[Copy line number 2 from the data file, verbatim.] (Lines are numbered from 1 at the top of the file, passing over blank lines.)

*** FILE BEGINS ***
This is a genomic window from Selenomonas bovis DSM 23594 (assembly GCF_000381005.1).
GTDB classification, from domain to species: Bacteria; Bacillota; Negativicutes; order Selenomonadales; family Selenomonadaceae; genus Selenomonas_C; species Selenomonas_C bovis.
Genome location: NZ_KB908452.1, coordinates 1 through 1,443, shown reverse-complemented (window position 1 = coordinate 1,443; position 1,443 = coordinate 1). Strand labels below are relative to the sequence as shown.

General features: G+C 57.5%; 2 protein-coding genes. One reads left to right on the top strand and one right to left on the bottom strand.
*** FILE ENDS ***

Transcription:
GTDB classification, from domain to species: Bacteria; Bacillota; Negativicutes; order Selenomonadales; family Selenomonadaceae; genus Selenomonas_C; species Selenomonas_C bovis.